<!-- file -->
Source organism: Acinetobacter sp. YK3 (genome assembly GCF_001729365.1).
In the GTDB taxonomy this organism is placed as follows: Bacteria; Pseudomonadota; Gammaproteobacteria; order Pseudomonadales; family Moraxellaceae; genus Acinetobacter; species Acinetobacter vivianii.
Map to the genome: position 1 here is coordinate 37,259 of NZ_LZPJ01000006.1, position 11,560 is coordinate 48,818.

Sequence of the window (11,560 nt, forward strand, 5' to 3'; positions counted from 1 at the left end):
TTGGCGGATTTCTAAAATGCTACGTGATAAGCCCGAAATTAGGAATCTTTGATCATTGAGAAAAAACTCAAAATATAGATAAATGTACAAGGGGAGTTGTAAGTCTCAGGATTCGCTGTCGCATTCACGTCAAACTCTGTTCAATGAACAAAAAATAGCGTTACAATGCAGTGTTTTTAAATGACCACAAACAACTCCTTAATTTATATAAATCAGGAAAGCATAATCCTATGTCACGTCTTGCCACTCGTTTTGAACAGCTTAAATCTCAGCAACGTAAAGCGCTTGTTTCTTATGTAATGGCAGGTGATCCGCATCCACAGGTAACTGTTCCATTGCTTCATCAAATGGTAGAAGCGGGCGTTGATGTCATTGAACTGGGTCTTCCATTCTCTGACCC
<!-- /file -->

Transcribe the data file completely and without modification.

Source organism: Acinetobacter sp. YK3 (genome assembly GCF_001729365.1).
In the GTDB taxonomy this organism is placed as follows: Bacteria; Pseudomonadota; Gammaproteobacteria; order Pseudomonadales; family Moraxellaceae; genus Acinetobacter; species Acinetobacter vivianii.
Map to the genome: position 1 here is coordinate 37,259 of NZ_LZPJ01000006.1, position 11,560 is coordinate 48,818.

Sequence of the window (11,560 nt, forward strand, 5' to 3'; positions counted from 1 at the left end):
TTGGCGGATTTCTAAAATGCTACGTGATAAGCCCGAAATTAGGAATCTTTGATCATTGAGAAAAAACTCAAAATATAGATAAATGTACAAGGGGAGTTGTAAGTCTCAGGATTCGCTGTCGCATTCACGTCAAACTCTGTTCAATGAACAAAAAATAGCGTTACAATGCAGTGTTTTTAAATGACCACAAACAACTCCTTAATTTATATAAATCAGGAAAGCATAATCCTATGTCACGTCTTGCCACTCGTTTTGAACAGCTTAAATCTCAGCAACGTAAAGCGCTTGTTTCTTATGTAATGGCAGGTGATCCGCATCCACAGGTAACTGTTCCATTGCTTCATCAAATGGTAGAAGCGGGCGTTGATGTCATTGAACTGGGTCTTCCATTCTCTGACCC